I love seeing this smart use of spin not only because it will help shots stay on the green but because it creates meaningful distance gaps throughout the set.  Thanks to the slightly elevated spin, the 5I will be playable for more golfers.  They also won’t have a clump of irons that all go the same distance.  I saw sensible gaps all the way from 5I to SW.  Major kudos to Wilson for engineering a set that’s long but also very playable and consistent.


Distance is good, but distance with brains is even better.  The 2022 Wilson Launch Pad irons have the latter.  These irons are easy to hit and forgiving through the turf, but their real appeal comes from smart gaps between clubs and playable long irons.  If you want get your game off the ground, give these a shot.

Visit Wilson Golf HERE

2022 Wilson Launch Pad Driver Price & Specs

Matt Saternus
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  1. You pricing is incorrect.
    Also noteworthy is… you can order a ton of custom shafts/build options on Wilson’s website.
    In your opinion, how do these compare to Cleveland Halo XL irons?

  2. Would you say that these irons would be ideal for sweepers/someone who takes minimal divots?

  3. If your pricing is correct, these are twice the cost of the 2021 Halo’s. Is the performance that much superior in them to justify the cost difference?

  4. Paul Insana

    I have the LP original irons and and I love them.. They have given me confidence in the mid and low irons. I wish a 3 iron and even a 2 were available..

  5. They stole the whole concept of forgiving irons right out of Cleveland’s Launcher XL Halo.

  6. This will be strange but here goes. First, I am 100 years old. Really–I’m a WW11 and Korean War vet. I don’t play
    like I used to but I still play. My problem is every iron I try feels like it weighs 10 lb. I have read the launch pads are
    very light. My question is, do you think I could play with a women’s set of launch pads? I’m really not much bigger
    than some of those pretty little Korean and Thai players, so maybe?

    • Matt Saternus


      There’s no reason not to give it a try. I’d also recommend a fitting with a top tier fitting like Club Champion who could get you into a set that was built around the exact weight that you want.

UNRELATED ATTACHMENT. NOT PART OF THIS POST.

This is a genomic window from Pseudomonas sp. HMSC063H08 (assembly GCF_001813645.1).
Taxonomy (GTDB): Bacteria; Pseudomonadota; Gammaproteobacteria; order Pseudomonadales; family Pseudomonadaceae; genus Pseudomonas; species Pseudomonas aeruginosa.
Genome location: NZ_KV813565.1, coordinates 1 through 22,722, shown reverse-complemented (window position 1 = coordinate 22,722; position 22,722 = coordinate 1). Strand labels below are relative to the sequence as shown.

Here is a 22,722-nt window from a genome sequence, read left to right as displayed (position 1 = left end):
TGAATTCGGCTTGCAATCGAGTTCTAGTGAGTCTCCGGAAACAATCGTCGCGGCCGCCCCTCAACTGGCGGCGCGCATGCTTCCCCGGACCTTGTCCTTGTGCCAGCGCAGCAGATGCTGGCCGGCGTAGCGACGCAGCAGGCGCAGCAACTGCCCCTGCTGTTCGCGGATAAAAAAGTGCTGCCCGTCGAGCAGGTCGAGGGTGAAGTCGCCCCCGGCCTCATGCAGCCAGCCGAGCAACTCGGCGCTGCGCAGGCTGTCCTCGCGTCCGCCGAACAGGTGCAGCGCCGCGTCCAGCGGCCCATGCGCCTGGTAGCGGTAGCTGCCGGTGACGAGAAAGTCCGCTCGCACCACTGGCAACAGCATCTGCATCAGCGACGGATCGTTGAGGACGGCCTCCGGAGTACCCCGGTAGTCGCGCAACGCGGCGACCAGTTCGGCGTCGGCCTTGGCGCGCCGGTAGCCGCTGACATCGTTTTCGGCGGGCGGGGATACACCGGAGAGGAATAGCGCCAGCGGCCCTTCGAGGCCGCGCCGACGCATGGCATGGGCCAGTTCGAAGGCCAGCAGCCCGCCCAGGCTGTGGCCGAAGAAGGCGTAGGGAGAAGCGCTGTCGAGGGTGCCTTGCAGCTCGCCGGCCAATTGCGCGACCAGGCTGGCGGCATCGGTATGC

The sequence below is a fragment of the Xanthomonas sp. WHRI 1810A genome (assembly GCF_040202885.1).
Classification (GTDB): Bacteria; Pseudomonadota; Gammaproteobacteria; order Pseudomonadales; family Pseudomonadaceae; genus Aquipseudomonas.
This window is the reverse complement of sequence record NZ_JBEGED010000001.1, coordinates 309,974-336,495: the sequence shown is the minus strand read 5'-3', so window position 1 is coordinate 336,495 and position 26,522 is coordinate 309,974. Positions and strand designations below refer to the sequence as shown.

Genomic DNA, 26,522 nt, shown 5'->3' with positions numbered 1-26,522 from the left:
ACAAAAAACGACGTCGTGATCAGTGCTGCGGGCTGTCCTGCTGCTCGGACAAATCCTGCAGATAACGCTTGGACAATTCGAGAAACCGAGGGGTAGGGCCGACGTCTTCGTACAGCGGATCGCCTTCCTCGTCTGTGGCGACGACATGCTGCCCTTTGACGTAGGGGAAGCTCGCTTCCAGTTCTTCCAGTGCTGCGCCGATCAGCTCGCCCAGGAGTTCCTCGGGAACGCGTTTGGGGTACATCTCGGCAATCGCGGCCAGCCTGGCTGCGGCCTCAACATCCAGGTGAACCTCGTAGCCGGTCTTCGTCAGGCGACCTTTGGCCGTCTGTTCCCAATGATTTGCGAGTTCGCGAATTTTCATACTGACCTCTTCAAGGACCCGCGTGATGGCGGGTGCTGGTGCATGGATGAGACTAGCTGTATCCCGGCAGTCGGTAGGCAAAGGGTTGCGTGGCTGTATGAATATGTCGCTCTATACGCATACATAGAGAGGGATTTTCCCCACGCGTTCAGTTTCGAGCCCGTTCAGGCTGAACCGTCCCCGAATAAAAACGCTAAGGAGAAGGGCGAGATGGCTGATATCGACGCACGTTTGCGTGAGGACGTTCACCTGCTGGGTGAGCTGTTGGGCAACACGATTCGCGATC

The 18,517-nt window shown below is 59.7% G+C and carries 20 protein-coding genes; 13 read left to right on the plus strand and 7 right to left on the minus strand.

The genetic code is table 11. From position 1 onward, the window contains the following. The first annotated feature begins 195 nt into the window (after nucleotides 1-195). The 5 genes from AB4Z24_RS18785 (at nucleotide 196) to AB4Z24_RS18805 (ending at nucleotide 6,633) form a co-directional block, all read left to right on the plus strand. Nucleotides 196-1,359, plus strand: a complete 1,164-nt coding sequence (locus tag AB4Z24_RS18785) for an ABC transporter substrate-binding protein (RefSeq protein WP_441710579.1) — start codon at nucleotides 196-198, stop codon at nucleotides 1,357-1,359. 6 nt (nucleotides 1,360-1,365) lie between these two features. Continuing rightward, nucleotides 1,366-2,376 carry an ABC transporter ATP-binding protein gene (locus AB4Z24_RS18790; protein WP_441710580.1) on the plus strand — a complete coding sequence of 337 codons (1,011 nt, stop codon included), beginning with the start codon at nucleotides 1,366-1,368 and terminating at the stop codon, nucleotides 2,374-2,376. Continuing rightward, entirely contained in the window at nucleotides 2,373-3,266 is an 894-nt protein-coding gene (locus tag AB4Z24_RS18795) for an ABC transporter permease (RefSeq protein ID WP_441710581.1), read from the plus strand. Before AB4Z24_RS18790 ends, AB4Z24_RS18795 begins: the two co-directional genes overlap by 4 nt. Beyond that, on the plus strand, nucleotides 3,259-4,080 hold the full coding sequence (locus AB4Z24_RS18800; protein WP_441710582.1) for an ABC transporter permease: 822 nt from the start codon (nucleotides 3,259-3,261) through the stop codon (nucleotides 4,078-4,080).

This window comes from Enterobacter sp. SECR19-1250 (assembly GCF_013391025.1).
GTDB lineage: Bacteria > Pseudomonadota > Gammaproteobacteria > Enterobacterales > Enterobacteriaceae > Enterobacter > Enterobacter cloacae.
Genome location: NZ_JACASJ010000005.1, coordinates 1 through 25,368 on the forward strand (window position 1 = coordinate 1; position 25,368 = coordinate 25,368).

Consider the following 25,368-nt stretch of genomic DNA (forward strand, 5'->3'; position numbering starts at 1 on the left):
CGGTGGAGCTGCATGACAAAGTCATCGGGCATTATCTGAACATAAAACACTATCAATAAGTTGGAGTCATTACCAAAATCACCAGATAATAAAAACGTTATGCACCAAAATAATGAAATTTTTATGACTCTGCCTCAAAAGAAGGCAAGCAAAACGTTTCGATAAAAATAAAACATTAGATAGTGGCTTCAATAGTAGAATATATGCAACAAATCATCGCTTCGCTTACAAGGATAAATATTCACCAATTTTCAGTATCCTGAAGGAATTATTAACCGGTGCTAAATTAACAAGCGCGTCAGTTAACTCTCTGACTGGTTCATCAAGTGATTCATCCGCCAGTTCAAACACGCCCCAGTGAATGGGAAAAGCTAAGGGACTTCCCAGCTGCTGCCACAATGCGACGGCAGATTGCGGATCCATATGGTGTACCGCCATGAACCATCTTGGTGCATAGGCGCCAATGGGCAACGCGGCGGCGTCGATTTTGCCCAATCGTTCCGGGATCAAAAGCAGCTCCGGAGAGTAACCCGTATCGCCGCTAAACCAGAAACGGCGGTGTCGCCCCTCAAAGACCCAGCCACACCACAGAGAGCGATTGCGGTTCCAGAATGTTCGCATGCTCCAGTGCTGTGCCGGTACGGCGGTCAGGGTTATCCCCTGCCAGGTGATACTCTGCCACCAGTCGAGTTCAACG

7. Russell Barnes

    I have been playing a set of Nike Sq 4-p. How do these compare

  8. My handicap has slipped from a 14 to a 17 plus in the past three seasons, and the most obvious problem has been deteriorating iron play. Poor ball contact led me to replace my 5 and 6 irons with hybrids. I continued to lose yardage with the remaining irons, which delivered a hit to my overall confidence.
    After reading your review, I thought that it was worth trying out the Launch Pad 2 irons. On the Trackman at my local golf store, I found the irons easy to hit and the boost in yardage impressive. This did not translate immediately to the course. But after a couple of rounds, I found my groove with these clubs. Over the past month I have regained my old distances and shots began launching high and dropping soft on the greens, leading to more GIRs and more birdies. Perhaps most satisfying is the fact that I’m once again carrying the 5 and 6 irons and enjoy – rather than dread – putting them into play.

  9. 1ofthewizards

    What is the bounce for the wedges? Also would you not recommend having a wedge from a brand that’s different from your other irons? I have a set of irons from a different brand, but it doesn’t have a gap wedge and I’m looking to get one. My pitching wedge is 43 degrees and the next club down is a sand wedge at 56 degrees. I would be nice to have something in between there.

    • Matt Saternus

      I don’t know the bounce specs; I don’t believe Wilson publishes them.
      With regard to mixing brands, I think it’s fine to do so as long as the distance gaps work well. I’d also favor matching the shafts throughout the set, but that’s something of a personal preference.



  10. I want to buy the launch pad irons but I can’t find them in left handed. Also do you know if they come in longer shafts for someone who is 6′ 3?

  11. Tried out the Wilson ;Launchpad Found them very easy to hip well without to much difficulty .Good high launch and accuracy Distance is still a little short Perhaps that is down to me as a senior Overall good recommended